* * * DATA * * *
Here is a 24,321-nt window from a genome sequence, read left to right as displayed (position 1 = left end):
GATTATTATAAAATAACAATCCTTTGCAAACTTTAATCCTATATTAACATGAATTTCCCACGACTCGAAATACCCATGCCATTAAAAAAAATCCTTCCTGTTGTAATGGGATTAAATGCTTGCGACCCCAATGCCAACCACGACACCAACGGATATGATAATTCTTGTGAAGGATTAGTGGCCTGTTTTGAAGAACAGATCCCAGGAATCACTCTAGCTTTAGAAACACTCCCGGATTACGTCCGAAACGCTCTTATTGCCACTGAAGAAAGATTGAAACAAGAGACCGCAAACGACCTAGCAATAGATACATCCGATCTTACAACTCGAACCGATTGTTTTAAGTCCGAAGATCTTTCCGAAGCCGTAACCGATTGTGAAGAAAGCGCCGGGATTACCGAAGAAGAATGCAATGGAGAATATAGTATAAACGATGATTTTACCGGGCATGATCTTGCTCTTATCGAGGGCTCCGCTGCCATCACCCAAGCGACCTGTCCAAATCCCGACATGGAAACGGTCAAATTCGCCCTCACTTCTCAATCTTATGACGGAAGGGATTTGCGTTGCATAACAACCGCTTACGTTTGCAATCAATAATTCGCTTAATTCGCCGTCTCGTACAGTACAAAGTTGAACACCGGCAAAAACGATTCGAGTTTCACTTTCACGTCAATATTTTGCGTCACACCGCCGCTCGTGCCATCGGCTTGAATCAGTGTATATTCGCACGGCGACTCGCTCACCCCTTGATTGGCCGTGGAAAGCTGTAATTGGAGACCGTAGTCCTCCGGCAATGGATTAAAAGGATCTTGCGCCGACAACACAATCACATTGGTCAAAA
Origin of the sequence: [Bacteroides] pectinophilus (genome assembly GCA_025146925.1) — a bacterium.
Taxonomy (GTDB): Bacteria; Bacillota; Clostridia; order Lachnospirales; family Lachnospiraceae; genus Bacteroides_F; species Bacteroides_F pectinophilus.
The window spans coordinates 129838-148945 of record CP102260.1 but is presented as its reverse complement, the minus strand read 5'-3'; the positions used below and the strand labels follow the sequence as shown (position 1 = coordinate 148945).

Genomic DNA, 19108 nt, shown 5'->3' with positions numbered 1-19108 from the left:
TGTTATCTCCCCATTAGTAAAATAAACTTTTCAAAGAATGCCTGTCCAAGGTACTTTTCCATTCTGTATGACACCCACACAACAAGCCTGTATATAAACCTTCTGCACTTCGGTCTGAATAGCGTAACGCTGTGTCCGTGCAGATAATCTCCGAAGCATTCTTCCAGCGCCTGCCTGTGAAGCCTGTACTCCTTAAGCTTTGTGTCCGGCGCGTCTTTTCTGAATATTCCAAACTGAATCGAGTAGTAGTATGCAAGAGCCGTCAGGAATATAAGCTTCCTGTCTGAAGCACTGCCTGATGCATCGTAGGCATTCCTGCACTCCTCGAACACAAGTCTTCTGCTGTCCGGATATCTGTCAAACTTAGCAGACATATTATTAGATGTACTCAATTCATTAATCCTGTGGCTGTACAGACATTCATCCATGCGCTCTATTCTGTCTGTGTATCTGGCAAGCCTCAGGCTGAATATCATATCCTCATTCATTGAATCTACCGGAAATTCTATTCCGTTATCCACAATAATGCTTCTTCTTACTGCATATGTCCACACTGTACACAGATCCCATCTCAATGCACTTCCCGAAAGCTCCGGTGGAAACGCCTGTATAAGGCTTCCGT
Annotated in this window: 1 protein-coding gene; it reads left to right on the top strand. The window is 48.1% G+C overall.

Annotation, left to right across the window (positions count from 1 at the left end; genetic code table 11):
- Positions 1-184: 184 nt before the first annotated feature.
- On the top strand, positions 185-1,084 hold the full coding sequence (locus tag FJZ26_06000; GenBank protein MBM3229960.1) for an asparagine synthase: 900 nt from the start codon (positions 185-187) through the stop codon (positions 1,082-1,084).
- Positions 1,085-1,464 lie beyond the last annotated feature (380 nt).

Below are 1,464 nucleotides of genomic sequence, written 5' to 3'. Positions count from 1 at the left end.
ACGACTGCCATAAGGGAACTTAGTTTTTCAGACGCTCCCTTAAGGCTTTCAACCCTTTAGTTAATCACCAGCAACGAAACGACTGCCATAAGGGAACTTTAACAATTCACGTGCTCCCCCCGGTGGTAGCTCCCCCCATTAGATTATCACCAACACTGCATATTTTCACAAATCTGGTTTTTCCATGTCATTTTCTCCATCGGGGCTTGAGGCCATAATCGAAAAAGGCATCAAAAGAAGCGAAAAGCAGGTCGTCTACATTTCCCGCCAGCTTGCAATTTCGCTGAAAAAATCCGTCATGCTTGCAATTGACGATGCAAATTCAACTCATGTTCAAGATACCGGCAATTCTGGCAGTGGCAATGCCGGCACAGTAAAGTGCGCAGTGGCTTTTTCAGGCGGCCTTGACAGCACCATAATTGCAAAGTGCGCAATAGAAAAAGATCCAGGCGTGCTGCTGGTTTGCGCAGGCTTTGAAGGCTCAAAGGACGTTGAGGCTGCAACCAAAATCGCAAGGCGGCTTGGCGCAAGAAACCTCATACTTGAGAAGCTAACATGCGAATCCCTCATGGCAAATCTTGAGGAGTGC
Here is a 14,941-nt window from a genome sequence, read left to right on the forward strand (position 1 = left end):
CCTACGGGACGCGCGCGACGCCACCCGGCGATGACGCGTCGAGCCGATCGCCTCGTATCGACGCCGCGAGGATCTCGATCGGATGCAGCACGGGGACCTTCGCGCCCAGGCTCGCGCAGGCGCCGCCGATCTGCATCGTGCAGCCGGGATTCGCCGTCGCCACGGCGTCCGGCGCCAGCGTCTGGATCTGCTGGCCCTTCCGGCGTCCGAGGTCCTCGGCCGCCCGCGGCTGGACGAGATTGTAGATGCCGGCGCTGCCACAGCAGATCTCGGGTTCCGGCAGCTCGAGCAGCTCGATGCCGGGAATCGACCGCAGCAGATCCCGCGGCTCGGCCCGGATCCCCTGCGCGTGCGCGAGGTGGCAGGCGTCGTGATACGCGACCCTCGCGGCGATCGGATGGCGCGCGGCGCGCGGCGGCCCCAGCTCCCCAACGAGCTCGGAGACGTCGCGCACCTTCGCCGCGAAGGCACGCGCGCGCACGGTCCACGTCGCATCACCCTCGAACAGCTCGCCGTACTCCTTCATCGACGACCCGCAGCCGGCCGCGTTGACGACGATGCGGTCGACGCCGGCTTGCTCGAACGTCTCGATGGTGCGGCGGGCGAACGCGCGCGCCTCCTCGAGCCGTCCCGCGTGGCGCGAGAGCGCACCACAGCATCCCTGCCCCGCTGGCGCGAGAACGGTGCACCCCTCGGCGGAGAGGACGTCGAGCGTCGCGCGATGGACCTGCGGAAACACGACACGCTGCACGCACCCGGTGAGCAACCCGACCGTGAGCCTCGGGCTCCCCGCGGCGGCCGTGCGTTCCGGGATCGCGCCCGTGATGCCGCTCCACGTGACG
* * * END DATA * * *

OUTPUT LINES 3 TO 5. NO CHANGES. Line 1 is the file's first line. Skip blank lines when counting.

Origin of the sequence: [Bacteroides] pectinophilus (genome assembly GCA_025146925.1) — a bacterium.
Taxonomy (GTDB): Bacteria; Bacillota; Clostridia; order Lachnospirales; family Lachnospiraceae; genus Bacteroides_F; species Bacteroides_F pectinophilus.
The window spans coordinates 129838-148945 of record CP102260.1 but is presented as its reverse complement, the minus strand read 5'-3'; the positions used below and the strand labels follow the sequence as shown (position 1 = coordinate 148945).